How Good Is Russia's Missile Defense? Israel Hit Moscow's Systems in Syria And Beat Them

Israeli strikes on targets in Syria last week took out several Russian missile defense systems and raised questions about the viability of Moscow's military equipment.

Israeli fighter jets had targeted Iranian bases in retaliation for Iranian strikes on the Golan Heights, and they also hit Russian missile defense equipment during the strike. The Russian missile defense system that was hit combines surface-to-air missiles and anti-aircraft artillery. But Israel's military released videos of the strikes showing the Russian-made defense systems getting hit by the Israeli missiles.

Speaking to Russian television on Friday, Aytech Bizhev, a former Russian Air Force deputy commander-in-chief, defended the system by alleging that it was either out of ammunition or was disabled. He argued that the missile defense system would never have been hit if it were working properly.

"When it's battle ready, it performs constant surveillance of enemy aircraft and has a very fast reaction time. It would've brought down those cruise missiles with either its cannons or own missiles," he told RT.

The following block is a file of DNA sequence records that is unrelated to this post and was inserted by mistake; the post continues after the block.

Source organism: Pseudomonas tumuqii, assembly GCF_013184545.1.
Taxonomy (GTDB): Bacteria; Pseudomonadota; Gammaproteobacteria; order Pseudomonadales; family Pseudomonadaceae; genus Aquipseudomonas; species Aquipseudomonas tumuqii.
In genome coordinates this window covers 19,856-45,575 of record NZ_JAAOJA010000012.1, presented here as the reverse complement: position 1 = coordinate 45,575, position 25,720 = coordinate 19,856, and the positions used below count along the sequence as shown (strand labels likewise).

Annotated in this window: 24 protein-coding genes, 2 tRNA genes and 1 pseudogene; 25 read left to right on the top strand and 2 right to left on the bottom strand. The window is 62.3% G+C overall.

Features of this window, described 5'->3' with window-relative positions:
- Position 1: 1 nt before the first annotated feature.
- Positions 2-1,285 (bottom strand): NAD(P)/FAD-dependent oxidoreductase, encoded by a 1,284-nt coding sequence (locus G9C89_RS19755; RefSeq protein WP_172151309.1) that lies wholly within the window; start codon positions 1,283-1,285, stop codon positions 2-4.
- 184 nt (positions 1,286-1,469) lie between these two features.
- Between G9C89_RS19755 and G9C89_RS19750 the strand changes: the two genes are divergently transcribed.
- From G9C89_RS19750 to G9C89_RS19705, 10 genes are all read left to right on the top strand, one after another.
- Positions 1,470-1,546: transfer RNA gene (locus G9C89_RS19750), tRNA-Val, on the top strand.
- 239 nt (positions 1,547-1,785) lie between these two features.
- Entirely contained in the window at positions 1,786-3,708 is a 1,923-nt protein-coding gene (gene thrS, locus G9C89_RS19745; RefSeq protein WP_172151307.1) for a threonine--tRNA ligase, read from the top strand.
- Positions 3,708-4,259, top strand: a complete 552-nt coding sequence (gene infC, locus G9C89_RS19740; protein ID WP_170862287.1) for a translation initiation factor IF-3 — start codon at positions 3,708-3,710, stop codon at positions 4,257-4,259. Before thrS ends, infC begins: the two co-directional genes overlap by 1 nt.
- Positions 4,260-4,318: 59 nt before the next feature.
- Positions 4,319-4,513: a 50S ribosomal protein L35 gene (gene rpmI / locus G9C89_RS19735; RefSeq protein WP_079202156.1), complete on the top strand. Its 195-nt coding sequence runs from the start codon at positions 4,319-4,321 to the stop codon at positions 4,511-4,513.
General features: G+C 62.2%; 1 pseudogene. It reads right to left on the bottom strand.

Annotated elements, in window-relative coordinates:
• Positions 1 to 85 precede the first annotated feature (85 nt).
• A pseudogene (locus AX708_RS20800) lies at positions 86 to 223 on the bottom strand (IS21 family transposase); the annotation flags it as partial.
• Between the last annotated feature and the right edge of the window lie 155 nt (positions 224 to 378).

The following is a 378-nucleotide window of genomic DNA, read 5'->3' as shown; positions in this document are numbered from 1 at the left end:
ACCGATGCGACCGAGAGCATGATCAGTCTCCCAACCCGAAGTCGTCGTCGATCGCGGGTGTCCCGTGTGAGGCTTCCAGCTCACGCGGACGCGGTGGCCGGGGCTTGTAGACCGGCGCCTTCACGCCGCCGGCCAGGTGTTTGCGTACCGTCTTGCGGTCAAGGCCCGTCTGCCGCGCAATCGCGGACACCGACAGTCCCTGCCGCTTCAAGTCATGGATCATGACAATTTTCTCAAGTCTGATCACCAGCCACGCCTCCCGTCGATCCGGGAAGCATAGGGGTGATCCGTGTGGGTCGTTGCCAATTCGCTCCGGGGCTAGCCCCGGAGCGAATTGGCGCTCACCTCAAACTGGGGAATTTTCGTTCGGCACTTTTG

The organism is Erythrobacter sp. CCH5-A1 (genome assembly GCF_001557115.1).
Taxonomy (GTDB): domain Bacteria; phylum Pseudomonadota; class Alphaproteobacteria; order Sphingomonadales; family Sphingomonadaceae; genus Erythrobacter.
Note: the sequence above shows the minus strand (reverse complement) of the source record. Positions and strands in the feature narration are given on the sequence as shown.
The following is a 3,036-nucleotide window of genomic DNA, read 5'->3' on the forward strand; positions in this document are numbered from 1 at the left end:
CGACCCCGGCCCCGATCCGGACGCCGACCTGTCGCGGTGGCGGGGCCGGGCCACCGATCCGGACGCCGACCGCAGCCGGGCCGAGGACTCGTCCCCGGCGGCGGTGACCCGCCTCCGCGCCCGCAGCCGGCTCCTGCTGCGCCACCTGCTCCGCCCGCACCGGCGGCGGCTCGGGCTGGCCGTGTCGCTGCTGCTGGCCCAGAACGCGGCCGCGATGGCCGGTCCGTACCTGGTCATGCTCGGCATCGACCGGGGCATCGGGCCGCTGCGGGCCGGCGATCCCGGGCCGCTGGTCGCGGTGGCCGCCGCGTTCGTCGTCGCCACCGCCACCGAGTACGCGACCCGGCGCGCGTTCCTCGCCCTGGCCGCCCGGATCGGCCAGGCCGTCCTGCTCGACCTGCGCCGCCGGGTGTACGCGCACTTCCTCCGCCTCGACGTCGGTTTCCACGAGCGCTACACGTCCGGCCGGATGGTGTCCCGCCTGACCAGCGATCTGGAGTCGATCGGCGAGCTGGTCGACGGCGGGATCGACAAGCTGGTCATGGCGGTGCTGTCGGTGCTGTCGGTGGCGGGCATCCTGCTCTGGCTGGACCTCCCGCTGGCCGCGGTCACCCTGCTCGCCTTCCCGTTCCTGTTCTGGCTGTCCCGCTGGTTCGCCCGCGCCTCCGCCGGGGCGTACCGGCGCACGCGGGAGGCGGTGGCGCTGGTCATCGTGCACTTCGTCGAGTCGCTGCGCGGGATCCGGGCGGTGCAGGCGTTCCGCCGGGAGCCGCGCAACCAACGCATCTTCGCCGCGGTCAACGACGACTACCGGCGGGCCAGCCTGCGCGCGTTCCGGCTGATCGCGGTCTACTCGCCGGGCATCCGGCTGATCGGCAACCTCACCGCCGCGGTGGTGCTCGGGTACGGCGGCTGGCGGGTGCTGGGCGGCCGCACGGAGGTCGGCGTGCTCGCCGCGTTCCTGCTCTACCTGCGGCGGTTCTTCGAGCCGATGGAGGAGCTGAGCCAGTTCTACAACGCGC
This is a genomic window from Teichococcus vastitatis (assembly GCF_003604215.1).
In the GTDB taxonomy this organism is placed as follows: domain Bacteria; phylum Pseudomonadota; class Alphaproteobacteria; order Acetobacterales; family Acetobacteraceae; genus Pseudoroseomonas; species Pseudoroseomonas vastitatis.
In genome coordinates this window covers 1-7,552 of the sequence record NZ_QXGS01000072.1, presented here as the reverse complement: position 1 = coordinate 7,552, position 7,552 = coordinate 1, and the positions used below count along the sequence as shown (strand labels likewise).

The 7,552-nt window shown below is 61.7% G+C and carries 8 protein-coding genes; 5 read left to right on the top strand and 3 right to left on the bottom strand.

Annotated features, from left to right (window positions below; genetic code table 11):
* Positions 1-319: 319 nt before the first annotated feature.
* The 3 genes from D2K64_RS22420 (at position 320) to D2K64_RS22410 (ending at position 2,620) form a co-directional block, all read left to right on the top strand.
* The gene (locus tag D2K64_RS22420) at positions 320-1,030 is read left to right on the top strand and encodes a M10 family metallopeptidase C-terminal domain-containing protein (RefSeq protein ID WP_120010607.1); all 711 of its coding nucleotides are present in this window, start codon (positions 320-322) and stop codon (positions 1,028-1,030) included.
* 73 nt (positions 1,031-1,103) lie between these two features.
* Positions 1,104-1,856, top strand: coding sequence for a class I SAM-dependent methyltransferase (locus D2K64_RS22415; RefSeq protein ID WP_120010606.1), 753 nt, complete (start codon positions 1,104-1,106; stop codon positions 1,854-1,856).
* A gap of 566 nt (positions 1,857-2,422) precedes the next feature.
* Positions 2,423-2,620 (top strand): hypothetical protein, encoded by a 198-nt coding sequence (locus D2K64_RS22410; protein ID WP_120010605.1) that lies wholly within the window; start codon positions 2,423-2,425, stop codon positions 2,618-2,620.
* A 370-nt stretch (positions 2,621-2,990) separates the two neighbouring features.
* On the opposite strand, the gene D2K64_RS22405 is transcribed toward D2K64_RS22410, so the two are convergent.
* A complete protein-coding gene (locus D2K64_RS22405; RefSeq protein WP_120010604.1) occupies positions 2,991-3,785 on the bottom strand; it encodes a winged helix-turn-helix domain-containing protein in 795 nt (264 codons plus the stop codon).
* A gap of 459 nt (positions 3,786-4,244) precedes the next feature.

Moscow has long praised the advanced missile defense systems it has in place in Syria, and Russian officials have suggested that their systems could strike down any U.S. missiles lobbed into the country. Still, Russia and the U.S. have avoided coming to blows in Syria, even when Washington hit the targets of the Russian-backed Syrian government.

Nevertheless, Moscow has deployed its most advanced air defense system in Syria, the S-400, according to the according to the Washington, D.C.-based Center for Strategic and International Studies (CSIS).

"During the Cold War, the Soviet Union invested heavily in its air defense systems. As a result, Russia now possesses some of the most advanced air and missile defense systems in the world. Russian air defense systems are also highly proliferated and are currently in use by dozens of nations around the world," CSIS reported.